By BlazeHedgehog 0 Comments
I've been posting reviews here day-and-date with TSSZ, but this is a fairly important review to me, so it's going to be up on TSSZ exclusively for a while. I hope you understand. You can click here to read it, and here's a sampler to whet your appetite:
In theory, using proven concepts should make Sonic the Hedgehog 4 a game that would be difficult to screw up. Unfortunately, it’s lacking in one all-important aspect: the controls. A key, defining factor of the 16-bit Sonic games was the sense of momentum they presented. Running down slopes would help Sonic to accelerate, and running up a slope would cause Sonic to slow down a little. The steeper the slope, the more pronounced the effect, and rolling in to Sonic’s trademark “spinball” form would only increase his slope sensitivity. A well-timed spin would allow Sonic to blow through levels at far faster speeds than he could ever achieve by running on foot. When Sonic transitioned to 3D, the franchise moved away from these concepts in favor of scripted scenes and row after row of booster pads bolted to the floor of ever level. This is where Sonic 4 picks up, and though it makes a half-hearted attempt to re-implement these momentum-based controls, to a Sonic veteran, it’s endlessly disappointing that rolling in to Sonic’s ball form is mostly useless outside of specific scripted scenes where the game automatically forces you to roll, and things get aggravating about the time you reach a pinball-table-styled level like Casino Street and Sonic does not appropriately control the way a pinball should. This is to say nothing of the game’s stiff, sluggish acceleration, which can make even simple platforming puzzles awkward to complete. These are Sonic Rush controls, on a game that you can’t really play like Sonic Rush. ( Keep reading)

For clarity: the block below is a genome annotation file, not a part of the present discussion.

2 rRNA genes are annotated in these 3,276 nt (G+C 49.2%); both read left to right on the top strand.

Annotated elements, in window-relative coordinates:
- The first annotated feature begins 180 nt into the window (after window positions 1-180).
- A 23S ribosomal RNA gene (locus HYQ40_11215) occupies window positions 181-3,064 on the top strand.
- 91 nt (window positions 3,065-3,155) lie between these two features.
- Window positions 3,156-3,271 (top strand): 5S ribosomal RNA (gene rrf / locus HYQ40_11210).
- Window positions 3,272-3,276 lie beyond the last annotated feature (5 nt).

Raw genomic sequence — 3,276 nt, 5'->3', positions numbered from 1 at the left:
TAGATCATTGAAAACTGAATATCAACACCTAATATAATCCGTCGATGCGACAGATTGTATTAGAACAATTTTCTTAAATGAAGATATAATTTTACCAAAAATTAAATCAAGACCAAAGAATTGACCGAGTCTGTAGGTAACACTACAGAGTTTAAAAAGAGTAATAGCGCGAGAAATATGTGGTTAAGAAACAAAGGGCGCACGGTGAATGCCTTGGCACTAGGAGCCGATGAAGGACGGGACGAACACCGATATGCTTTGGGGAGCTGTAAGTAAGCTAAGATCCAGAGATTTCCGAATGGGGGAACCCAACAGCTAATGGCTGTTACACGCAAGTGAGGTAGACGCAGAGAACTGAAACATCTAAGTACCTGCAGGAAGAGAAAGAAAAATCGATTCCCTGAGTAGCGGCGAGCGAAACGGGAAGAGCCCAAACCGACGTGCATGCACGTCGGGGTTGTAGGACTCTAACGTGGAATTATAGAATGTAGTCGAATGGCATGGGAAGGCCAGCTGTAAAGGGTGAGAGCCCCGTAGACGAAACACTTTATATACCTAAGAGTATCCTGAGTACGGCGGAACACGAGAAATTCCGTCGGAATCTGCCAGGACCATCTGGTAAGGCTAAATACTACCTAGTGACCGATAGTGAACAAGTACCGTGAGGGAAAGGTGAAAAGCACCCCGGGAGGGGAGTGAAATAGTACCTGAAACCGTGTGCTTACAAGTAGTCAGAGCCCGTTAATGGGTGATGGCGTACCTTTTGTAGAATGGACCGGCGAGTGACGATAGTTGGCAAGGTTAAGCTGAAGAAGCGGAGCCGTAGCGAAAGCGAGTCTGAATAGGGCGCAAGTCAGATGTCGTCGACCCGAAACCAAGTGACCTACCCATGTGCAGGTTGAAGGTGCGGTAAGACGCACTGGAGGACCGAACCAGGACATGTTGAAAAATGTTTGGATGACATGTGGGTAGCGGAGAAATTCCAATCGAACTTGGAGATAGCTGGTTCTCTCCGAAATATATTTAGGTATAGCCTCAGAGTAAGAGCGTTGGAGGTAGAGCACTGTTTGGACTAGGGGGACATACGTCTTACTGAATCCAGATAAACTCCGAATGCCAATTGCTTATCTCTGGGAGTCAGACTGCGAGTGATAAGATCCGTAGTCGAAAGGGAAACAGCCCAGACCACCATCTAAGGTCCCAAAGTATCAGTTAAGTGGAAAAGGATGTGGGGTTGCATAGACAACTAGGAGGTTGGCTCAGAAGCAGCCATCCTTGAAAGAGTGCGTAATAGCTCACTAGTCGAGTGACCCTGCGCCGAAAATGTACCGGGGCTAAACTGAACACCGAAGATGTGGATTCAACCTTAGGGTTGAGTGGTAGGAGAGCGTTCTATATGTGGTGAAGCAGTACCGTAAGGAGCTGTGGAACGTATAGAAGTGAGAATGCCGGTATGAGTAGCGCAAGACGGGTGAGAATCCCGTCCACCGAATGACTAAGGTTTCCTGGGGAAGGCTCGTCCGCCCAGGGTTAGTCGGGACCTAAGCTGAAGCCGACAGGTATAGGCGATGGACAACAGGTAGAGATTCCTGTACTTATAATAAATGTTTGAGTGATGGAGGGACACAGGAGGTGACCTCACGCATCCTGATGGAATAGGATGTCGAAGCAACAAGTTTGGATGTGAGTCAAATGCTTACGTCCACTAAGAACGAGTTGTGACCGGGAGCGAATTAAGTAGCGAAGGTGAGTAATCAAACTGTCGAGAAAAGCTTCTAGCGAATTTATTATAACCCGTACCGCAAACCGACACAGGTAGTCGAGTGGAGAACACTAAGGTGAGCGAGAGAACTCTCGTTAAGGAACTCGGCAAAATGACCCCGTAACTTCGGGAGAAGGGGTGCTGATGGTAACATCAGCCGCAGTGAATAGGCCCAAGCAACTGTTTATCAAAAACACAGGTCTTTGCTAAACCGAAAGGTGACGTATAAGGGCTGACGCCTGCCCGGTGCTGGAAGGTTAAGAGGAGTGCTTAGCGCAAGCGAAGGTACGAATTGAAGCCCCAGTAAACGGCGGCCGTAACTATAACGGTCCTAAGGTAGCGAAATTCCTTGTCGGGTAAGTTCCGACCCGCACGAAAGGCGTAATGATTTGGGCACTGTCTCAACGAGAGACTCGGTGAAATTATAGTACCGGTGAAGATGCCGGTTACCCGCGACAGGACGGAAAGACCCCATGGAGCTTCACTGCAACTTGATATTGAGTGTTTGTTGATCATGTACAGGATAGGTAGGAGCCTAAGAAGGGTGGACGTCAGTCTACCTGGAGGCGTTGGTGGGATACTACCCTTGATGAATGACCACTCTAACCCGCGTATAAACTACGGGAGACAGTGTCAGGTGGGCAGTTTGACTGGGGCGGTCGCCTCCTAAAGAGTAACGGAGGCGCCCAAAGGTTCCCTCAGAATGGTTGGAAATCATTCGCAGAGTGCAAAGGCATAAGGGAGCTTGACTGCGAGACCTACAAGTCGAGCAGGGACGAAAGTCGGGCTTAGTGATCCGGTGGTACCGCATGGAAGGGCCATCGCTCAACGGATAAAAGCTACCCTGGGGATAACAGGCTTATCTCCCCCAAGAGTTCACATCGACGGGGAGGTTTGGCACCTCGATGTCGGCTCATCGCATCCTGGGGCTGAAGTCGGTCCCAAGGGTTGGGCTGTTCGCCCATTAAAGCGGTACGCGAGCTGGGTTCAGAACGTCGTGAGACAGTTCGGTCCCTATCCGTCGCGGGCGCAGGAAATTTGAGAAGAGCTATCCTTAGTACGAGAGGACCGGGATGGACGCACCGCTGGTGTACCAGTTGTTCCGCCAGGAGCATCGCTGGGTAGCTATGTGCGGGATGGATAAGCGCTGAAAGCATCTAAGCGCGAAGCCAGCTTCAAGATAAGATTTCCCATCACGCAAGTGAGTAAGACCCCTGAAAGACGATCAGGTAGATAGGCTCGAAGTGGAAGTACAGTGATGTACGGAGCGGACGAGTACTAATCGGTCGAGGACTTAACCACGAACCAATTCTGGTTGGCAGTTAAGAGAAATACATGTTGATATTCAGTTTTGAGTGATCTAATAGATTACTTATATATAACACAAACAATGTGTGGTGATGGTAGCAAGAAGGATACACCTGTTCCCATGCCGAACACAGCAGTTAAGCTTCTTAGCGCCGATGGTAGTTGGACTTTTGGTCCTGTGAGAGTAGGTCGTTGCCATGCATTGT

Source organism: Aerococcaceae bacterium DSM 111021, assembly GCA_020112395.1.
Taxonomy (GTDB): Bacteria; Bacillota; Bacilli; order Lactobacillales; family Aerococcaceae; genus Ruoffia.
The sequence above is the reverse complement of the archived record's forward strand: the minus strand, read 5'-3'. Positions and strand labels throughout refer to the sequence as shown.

The review goes on for quite a bit longer than that simple paragraph, because I felt that I needed to go a little more in-depth to get my point across sufficiently. I really expected to like Sonic 4 despite its relative inaccuracies in physics, and when the game started getting 8's and 9's from IGN and such, I honestly got a glimmer of hope. My "It's not like the old games, and that's bad!" stance began to soften considerably and I found myself staying up all night on Tuesday to download and play Sonic 4 the moment it went live on the Xbox Marketplace because I was excited to play it.
In the end, the longer I played Sonic 4, the more frustrated with it I became. Without spoiling too much of the review, it's basically another step in Sega retroactively ruining everybody's memories about the classic Sonic games (See: Brad's "Isn't this how Sonic games have always been?" remarks in the Quicklook), and given the rumor about the upcoming "Sonic Anniversary" game for 2011, it would appear that they aren't going to stop until anything anybody used to love about the Genesis games has been George Lucas'd to death.